Rae says his subjects “are really quite specialized: not many people want a painting of the ‘Battle of the North Cape’ unless Granddad served in one of the ships taking part. I tend to concentrate on lesser known events, and the ‘little ship’ rather than the battleship and great battles.”
The Merchant Marine Museum is housed in the former Barstow Mansion.
The Gold Coast mansion, harking back to the Gilded Age, is utterly stunning, William Slocum Barstow, the first mayor of Kings Point, made his fortune first, as a partner with Thomas Edison until he set out on his own, in 1901, one of the first electrical engineers. He founded many electric utility companies and was the man responsible for lighting the Brooklyn Bridge. He was very much involved in Great Neck community, even funding the bridge and overpass at the Long island Railroad to cut down on the fatalities when the train crossing was a street level, and he and his wife donated the funds for the Woman’s Club of Great Neck. The Mediterranean Revival-style mansion was Barstow’s main residence The Barstow Mansion was his main residence from 1 915 until the end of his life, in 1942, and then his wife’s until 1953 when it was sold to the Lundy family (of Lundy Restaurant fame). The architectural features – wood paneling, decorative ceilings – are breathtaking.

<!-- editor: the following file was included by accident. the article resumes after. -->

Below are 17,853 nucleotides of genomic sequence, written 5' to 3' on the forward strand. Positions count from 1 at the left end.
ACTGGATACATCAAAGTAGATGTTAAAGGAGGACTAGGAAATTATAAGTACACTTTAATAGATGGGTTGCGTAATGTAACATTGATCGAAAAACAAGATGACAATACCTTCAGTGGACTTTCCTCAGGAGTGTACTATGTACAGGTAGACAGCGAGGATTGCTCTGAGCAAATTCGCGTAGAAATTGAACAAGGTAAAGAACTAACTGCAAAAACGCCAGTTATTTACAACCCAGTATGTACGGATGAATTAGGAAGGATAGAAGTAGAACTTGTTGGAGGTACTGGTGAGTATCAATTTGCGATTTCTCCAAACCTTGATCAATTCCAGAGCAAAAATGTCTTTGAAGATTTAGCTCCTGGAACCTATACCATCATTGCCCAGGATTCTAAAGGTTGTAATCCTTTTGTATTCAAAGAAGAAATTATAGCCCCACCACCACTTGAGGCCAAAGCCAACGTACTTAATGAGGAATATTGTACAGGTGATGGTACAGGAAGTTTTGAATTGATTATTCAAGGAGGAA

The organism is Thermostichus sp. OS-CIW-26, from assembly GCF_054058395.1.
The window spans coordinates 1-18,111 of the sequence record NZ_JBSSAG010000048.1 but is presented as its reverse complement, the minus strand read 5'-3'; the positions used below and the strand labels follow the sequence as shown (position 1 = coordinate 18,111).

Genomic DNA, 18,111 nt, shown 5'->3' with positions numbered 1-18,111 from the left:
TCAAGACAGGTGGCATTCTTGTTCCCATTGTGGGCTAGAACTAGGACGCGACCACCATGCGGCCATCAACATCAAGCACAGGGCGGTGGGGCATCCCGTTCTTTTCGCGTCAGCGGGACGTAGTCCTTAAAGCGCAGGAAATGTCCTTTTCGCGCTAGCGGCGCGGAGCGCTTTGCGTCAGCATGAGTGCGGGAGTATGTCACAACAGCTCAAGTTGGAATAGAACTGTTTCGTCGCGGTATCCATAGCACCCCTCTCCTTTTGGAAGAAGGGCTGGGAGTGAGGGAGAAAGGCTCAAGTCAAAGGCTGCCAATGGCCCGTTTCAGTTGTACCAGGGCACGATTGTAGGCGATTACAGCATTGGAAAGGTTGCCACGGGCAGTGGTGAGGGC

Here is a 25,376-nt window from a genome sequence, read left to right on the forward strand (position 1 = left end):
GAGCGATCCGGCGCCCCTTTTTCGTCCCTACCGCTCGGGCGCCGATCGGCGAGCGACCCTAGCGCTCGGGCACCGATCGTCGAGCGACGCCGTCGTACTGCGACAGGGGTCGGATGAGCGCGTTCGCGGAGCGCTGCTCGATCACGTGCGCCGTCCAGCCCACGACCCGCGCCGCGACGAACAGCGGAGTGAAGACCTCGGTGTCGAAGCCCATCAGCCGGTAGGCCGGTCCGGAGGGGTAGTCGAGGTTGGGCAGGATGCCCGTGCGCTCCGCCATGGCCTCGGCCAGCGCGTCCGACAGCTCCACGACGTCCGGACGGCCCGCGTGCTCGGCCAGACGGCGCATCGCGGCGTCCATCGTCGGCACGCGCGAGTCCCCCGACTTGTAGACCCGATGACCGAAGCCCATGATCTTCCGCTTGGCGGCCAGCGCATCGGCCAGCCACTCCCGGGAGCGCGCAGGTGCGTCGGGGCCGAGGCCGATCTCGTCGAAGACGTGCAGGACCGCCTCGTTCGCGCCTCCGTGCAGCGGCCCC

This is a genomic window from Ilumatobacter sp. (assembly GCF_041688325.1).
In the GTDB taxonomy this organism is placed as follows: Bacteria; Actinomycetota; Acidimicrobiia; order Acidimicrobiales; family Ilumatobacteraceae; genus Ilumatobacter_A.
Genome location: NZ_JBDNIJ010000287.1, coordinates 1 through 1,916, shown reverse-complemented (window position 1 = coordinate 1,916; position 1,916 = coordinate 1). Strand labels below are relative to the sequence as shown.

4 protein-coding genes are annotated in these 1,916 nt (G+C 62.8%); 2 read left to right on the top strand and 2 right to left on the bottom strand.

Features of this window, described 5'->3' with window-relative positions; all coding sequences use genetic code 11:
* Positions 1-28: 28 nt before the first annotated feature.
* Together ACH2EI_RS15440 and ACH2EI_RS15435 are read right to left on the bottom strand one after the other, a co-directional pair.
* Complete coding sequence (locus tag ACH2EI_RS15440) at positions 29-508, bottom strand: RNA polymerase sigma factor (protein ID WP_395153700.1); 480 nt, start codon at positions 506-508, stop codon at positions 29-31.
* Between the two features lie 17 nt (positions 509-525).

The American Merchant Marine Museum is located on the grounds of the U.S. Merchant Marine Academy, 300 Steamboat Road, Kings Point, NY 10024, fammm.us. Admission is free, and it is open to the public from 10 a.m. to 3 p.m., Tuesday through Friday (closed during USMMA holidays and the month of July). It is highly recommended that you call (516) 726-6047 or e-mail [email protected] before visiting.